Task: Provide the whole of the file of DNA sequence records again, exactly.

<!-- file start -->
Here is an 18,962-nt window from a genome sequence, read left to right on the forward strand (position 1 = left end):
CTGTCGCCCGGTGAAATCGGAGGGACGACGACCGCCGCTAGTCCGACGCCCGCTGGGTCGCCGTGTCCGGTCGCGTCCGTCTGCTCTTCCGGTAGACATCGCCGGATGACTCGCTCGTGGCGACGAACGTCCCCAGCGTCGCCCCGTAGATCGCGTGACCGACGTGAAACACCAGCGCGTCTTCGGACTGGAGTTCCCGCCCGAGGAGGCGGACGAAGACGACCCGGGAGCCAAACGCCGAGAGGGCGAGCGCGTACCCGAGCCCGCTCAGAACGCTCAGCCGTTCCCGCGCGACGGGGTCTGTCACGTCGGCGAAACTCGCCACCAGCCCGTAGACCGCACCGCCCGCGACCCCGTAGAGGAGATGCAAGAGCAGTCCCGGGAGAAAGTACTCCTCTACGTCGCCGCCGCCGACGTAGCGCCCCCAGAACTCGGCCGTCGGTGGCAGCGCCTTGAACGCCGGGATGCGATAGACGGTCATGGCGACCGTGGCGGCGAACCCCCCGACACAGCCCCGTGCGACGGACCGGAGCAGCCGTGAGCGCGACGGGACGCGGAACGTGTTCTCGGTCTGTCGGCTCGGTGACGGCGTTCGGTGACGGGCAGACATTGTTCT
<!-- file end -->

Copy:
Here is an 18,962-nt window from a genome sequence, read left to right on the forward strand (position 1 = left end):
CTGTCGCCCGGTGAAATCGGAGGGACGACGACCGCCGCTAGTCCGACGCCCGCTGGGTCGCCGTGTCCGGTCGCGTCCGTCTGCTCTTCCGGTAGACATCGCCGGATGACTCGCTCGTGGCGACGAACGTCCCCAGCGTCGCCCCGTAGATCGCGTGACCGACGTGAAACACCAGCGCGTCTTCGGACTGGAGTTCCCGCCCGAGGAGGCGGACGAAGACGACCCGGGAGCCAAACGCCGAGAGGGCGAGCGCGTACCCGAGCCCGCTCAGAACGCTCAGCCGTTCCCGCGCGACGGGGTCTGTCACGTCGGCGAAACTCGCCACCAGCCCGTAGACCGCACCGCCCGCGACCCCGTAGAGGAGATGCAAGAGCAGTCCCGGGAGAAAGTACTCCTCTACGTCGCCGCCGCCGACGTAGCGCCCCCAGAACTCGGCCGTCGGTGGCAGCGCCTTGAACGCCGGGATGCGATAGACGGTCATGGCGACCGTGGCGGCGAACCCCCCGACACAGCCCCGTGCGACGGACCGGAGCAGCCGTGAGCGCGACGGGACGCGGAACGTGTTCTCGGTCTGTCGGCTCGGTGACGGCGTTCGGTGACGGGCAGACATTGTTCT